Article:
Preprints
https://doi.org/10.5194/amt-2021-354
https://doi.org/10.5194/amt-2021-354
 
29 Oct 2021
29 Oct 2021
Status: this preprint is currently under review for the journal AMT.

Ozone Reactivity Measurement of Biogenic Volatile Organic Compound Emissions

Detlev Helmig1,2, Alex Guenther3, Jacques Hueber1, Ryan Daly1, Jeong-Hoo Park1, Anssi Liikanen4, and Arnaud P. Praplan4 Detlev Helmig et al.
  • 1Institute of Arctic and Alpine Research, University of Colorado, Boulder, CO 80309, USA
  • 2Boulder Atmosphere Innovation Research LLC, Boulder, CO 80305, USA
  • 3University of California Irvine, CA, USA
  • 4Atmospheric Research Composition, Finnish Meteorological Institute, 00101 Helsinki, Finland

Abstract. Previous research on atmospheric chemistry in the forest environment has shown that the total reactivity by biogenic volatile organic compound (BVOC) emission is not well considered in for-est chemistry models. One possible explanation for this discrepancy is the unawareness and ne-glect of reactive biogenic emission that have eluded common monitoring methods. This ques-tion motivated the development of a total ozone reactivity monitor (TORM) for the direct de-termination of the reactivity of foliage emissions. Emissions samples drawn from a vegetation branch enclosure experiment are mixed with a known and controlled amount of ozone (e.g. re-sulting in 100 ppb of ozone) and directed through a temperature-controlled glass flow reactor to allow reactive biogenic emissions to react with ozone during the approximately 2-minute residence time in the reactor. The ozone reactivity is determined from the difference in the ozone mole fraction before and after the reaction vessel. An inherent challenge of the experi-ment is the influence of changing water vapor in the sample air on the ozone signal. A com-mercial UV absorption ozone monitor was modified to directly determine the ozone differential with one instrument and sample air was drawn through Nafion dryer membrane tubing. These two modifications significantly reduced errors associated with the determination of the reacted ozone compared to determining the difference from two individual measurements and errors from interferences from water vapor, resulting in a much improved and sensitive determina-tion of the ozone reactivity. This paper provides a detailed description of the measurement de-sign, the instrument apparatus, and its characterization. Examples and results from field de-ployments demonstrate the applicability and usefulness of the TORM.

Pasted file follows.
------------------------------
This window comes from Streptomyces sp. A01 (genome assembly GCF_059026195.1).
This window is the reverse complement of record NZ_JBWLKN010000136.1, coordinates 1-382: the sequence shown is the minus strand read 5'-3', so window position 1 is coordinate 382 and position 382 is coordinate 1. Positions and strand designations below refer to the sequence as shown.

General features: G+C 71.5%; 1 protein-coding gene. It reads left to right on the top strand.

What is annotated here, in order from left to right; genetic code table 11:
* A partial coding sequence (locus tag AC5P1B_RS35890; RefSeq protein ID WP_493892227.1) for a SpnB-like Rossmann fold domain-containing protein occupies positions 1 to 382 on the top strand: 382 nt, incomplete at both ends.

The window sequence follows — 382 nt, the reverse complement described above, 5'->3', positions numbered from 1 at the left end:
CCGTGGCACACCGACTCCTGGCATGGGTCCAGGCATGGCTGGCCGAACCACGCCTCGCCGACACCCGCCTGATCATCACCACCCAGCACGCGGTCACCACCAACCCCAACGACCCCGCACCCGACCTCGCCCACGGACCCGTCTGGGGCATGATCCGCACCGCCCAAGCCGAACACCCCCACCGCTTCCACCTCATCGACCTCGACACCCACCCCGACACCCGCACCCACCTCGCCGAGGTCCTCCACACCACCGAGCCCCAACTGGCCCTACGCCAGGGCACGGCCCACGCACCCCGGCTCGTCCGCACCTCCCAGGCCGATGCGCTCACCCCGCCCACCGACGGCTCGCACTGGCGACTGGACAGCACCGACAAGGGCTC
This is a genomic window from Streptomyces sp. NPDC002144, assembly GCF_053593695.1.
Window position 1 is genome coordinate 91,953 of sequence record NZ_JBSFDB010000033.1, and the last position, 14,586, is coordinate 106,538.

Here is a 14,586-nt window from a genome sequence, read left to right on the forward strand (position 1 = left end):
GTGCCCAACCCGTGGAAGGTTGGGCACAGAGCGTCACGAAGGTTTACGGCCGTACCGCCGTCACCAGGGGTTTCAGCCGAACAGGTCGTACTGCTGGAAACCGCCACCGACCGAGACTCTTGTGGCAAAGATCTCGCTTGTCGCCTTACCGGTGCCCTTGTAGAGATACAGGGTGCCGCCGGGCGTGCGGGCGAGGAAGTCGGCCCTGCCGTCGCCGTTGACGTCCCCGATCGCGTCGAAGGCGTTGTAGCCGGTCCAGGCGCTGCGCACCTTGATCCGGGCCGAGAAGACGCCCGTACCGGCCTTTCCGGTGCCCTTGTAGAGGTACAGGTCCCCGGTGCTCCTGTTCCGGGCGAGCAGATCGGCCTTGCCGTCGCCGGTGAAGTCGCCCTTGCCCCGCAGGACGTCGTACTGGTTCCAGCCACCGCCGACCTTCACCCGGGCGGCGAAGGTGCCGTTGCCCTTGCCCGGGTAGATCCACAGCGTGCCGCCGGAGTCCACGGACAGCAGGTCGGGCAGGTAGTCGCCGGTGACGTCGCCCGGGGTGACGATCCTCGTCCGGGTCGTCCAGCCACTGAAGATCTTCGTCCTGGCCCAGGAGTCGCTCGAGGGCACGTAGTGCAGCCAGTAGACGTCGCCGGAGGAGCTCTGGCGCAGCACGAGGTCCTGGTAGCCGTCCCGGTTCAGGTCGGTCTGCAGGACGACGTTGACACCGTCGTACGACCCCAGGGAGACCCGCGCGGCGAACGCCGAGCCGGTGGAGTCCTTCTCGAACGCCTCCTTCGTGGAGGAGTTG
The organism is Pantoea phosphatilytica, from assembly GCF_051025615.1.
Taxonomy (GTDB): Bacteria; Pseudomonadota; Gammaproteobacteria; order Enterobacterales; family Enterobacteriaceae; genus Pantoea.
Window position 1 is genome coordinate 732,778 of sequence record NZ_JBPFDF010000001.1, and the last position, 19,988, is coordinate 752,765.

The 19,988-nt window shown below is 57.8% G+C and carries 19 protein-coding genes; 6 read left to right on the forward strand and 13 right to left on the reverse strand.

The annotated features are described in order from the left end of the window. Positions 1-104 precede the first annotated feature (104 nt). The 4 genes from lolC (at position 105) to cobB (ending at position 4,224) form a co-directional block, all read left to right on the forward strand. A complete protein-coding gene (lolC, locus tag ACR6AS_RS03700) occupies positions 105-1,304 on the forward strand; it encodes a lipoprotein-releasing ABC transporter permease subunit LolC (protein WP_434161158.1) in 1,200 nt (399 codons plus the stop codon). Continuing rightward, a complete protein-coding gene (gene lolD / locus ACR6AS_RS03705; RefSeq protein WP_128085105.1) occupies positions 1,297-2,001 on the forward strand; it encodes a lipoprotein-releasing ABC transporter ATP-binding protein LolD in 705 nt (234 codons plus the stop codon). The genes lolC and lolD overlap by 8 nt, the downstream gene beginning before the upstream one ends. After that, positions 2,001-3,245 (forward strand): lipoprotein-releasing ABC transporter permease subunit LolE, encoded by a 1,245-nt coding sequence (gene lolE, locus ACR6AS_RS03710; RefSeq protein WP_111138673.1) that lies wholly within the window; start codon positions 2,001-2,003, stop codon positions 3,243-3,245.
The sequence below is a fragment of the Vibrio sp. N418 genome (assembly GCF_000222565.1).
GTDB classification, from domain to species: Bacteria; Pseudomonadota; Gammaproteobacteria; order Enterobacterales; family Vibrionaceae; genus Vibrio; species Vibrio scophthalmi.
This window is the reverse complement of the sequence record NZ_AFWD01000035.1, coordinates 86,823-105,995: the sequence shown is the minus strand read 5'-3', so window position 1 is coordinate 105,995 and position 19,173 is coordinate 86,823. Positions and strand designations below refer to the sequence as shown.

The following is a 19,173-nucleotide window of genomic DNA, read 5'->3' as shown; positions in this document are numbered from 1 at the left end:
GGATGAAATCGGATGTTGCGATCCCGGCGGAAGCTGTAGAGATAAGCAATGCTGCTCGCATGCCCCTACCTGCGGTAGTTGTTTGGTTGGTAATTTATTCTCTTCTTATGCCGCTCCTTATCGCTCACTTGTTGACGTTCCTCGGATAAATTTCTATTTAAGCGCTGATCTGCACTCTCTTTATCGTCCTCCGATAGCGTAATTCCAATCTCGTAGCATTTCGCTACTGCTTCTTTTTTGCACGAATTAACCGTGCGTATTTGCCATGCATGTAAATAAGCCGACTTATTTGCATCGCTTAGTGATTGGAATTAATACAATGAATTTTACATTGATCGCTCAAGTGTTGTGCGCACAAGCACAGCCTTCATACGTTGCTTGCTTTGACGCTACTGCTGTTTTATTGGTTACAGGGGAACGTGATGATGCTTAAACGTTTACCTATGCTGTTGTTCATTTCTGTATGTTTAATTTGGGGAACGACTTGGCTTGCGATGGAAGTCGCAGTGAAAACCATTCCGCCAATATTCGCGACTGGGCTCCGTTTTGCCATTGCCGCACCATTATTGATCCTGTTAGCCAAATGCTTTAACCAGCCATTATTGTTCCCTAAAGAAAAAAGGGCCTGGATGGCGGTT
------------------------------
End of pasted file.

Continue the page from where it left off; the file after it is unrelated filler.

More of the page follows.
Detlev Helmig et al.

Status: final response (author comments only)

Comment types: AC – author | RC – referee | CC – community | EC – editor | CEC – chief editor | : Report abuse
  • RC1: 'Comment on amt-2021-354', Anonymous Referee #1, 06 Dec 2021
    • AC1: 'Reply on RC1', Detlev Helmig, 01 Mar 2022
  • RC2: 'Comment on amt-2021-354', Anonymous Referee #2, 14 Dec 2021
    • AC2: 'Reply on RC2', Detlev Helmig, 01 Mar 2022

Detlev Helmig et al.

Detlev Helmig et al.

Viewed

Total article views: 557 (including HTML, PDF, and XML)
HTML PDF XML Total Supplement BibTeX EndNote
414 130 13 557 48 8 11
  • HTML: 414
  • PDF: 130
  • XML: 13
  • Total: 557
  • Supplement: 48
  • BibTeX: 8
  • EndNote: 11
Views and downloads (calculated since 29 Oct 2021)
Cumulative views and downloads (calculated since 29 Oct 2021)

Viewed (geographical distribution)

Total article views: 574 (including HTML, PDF, and XML) Thereof 574 with geography defined and 0 with unknown origin.
Country # Views %
  • 1
1
 
 
 
 
Latest update: 18 May 2022
Download
Short summary
This research demonstrates a new method for determination of the chemical reactivity of organic volatile compounds that are emitted from the leaves and needles of trees. These measurements allow elucidating if and how much of these emissions and their associated reactivity are captured and quantified by currently applicable chemical analysis methods.